emales Incorporating Sisterhood Through Step, better known as F.I.S.T.S., takes its name to heart. The all-female step team, formed in 1999 alongside Sexual Chocolate, serves as a tight-knit community for women at Boston College, especially women of color.
Djanan Kernizan, current captain of F.I.S.T.S. and MCAS ’19, didn’t intend to join the group before she arrived at BC. She didn’t even know what step was. But when a friend insisted she accompany her to tryouts, she came along, although she was sure she wouldn’t make it onto the team.
“As women, we’re taught that if we’re not good at something, it’s the end of the world, and I felt that,” Kernizan said.
But both Kernizan and her friend ended up making the cut, and Kernizan quickly grew to love both step and her fellow members, although step was initially unfamiliar to her.
“It’s something that no one’s good at, unless you’ve stepped before, but no one’s really stepped before,” Kernizan said.
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ecause most incoming members don’t have experience stepping, the first semester of each season is spent teaching them the basics. For choreography, F.I.S.T.S. draws inspiration from previous performances. Older members and alumni incorporate moves that they remember learning.
Although F.I.S.T.S. is less known on campus than its brother team, or even sometimes referred to as “the female Sexual Chocolate,” the two groups are distinct from each other, partly because of societal expectations of how women should behave.
While Sexual Chocolate is known for its risqué routines, it would be out of the question for F.I.S.T.S. to follow suit. Because the team is all-female, Kernizan said, provocative dances would be perceived in a more critical light.
“We’re not allowed to do a lot of things that they can do,” Kernizan said. “I definitely think that our images are very different just because as a female team, if we did do the same thing, it wouldn’t be applied or received in the same way.”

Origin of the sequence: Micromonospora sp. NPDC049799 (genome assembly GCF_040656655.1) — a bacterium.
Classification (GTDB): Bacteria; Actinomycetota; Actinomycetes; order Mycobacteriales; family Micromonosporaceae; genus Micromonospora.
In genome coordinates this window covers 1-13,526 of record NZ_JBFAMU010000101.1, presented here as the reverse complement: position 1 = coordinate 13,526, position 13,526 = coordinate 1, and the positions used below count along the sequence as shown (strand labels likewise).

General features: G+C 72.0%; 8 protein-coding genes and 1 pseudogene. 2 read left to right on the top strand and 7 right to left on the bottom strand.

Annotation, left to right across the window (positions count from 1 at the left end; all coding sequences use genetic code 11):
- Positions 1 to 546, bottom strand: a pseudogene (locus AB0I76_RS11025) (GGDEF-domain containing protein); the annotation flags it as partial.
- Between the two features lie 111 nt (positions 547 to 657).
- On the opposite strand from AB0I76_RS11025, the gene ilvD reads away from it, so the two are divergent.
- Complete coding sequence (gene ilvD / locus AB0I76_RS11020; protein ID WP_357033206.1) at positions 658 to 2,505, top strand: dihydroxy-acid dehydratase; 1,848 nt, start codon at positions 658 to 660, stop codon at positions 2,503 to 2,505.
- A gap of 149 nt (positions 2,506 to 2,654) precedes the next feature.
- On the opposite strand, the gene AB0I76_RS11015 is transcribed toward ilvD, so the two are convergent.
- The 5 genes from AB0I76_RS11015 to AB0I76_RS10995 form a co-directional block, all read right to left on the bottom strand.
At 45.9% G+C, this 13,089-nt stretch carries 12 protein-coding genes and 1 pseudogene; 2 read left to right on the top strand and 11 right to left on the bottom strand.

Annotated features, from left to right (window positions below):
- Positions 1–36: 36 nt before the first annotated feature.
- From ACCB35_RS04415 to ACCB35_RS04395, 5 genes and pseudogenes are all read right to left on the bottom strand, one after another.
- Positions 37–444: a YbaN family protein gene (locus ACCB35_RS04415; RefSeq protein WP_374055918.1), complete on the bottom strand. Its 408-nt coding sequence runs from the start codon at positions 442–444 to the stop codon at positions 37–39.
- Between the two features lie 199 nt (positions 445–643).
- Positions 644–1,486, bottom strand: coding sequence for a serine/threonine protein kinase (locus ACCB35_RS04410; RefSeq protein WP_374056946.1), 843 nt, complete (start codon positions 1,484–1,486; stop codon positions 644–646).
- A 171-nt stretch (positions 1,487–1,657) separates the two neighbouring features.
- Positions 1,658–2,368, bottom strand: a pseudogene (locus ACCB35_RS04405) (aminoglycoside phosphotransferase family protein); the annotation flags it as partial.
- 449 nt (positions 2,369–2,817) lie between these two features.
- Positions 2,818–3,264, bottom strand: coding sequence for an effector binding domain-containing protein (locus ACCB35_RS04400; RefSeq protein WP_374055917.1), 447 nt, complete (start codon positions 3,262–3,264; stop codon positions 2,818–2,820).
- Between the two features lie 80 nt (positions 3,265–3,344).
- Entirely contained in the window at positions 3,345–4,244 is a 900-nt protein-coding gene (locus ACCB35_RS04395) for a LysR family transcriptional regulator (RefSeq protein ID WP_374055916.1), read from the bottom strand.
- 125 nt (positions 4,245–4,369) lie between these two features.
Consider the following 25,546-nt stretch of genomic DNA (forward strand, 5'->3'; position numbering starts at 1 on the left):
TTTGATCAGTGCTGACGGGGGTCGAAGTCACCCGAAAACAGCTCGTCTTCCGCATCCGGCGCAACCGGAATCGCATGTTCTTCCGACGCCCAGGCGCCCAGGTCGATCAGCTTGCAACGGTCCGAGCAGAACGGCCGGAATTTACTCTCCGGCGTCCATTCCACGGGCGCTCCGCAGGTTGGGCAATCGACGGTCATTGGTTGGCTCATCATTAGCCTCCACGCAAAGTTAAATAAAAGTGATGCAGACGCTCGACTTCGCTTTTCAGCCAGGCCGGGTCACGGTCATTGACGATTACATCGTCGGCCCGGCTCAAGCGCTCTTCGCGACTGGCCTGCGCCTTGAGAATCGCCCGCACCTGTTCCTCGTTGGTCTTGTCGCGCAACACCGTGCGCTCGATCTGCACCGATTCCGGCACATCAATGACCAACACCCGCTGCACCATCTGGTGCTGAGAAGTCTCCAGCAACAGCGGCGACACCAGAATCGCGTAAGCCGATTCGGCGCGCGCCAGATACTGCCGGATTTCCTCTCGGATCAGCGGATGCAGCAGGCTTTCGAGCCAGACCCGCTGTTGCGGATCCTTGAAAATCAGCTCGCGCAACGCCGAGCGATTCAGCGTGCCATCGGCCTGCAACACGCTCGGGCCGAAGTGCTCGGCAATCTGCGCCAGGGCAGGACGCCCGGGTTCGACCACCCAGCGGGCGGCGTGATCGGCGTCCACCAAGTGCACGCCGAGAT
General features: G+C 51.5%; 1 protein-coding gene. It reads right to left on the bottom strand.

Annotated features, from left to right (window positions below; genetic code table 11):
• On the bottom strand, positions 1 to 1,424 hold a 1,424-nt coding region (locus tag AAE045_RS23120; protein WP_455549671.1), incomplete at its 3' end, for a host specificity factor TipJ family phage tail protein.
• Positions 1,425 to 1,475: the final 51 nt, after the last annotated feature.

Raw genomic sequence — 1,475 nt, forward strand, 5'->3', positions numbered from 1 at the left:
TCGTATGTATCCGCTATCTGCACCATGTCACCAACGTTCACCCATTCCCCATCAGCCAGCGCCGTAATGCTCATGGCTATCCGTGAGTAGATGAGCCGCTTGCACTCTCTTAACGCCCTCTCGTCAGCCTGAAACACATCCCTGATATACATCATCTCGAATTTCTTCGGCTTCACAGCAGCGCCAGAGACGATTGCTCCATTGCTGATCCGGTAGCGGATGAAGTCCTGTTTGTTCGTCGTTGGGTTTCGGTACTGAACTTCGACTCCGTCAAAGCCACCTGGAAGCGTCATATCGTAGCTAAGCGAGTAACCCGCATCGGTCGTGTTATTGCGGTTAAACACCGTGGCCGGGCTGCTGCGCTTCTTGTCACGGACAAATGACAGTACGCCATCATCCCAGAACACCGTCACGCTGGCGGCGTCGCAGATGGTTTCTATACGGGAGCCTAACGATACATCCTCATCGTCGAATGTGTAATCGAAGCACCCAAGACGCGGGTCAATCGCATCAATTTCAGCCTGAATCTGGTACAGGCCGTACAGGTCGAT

Nevertheless, there’s no doubt that F.I.S.T.S. can keep up with Sexual Chocolate in terms of skill.
Just this year, for instance, F.I.S.T.S. won first place at Tufts’ Break the Stage step competition, which featured teams from colleges throughout New England. It was the cherry on top for Kernizan, who was a freshman when F.I.S.T.S. won the same competition three years ago.
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ow more than ever, Kernizan says, people understand that F.I.S.T.S. takes a different approach than Sexual Chocolate. The two groups have their own styles and audiences. But they continue to maintain close ties. For example, F.I.S.T.S. and Sexual Chocolate participate in the annual Making Strides Against Breast Cancer walk. The event provides an opportunity for the groups to bond and get involved in the local community.
“We definitely want to always foster that relationship,” Kernizan said. “It’s something that we’ve always had since we were founded.”
As an organization dedicated to female empowerment, F.I.S.T.S. works with Strong Women Strong Girls to teach young girls in underserved communities to step. It’s a way to introduce girls of color to an important facet of black culture, as well as an activity that Kernizan says promotes confidence and assertiveness. As a Women’s and Gender Studies minor, she noted how women are socialized to take up less space from a young age.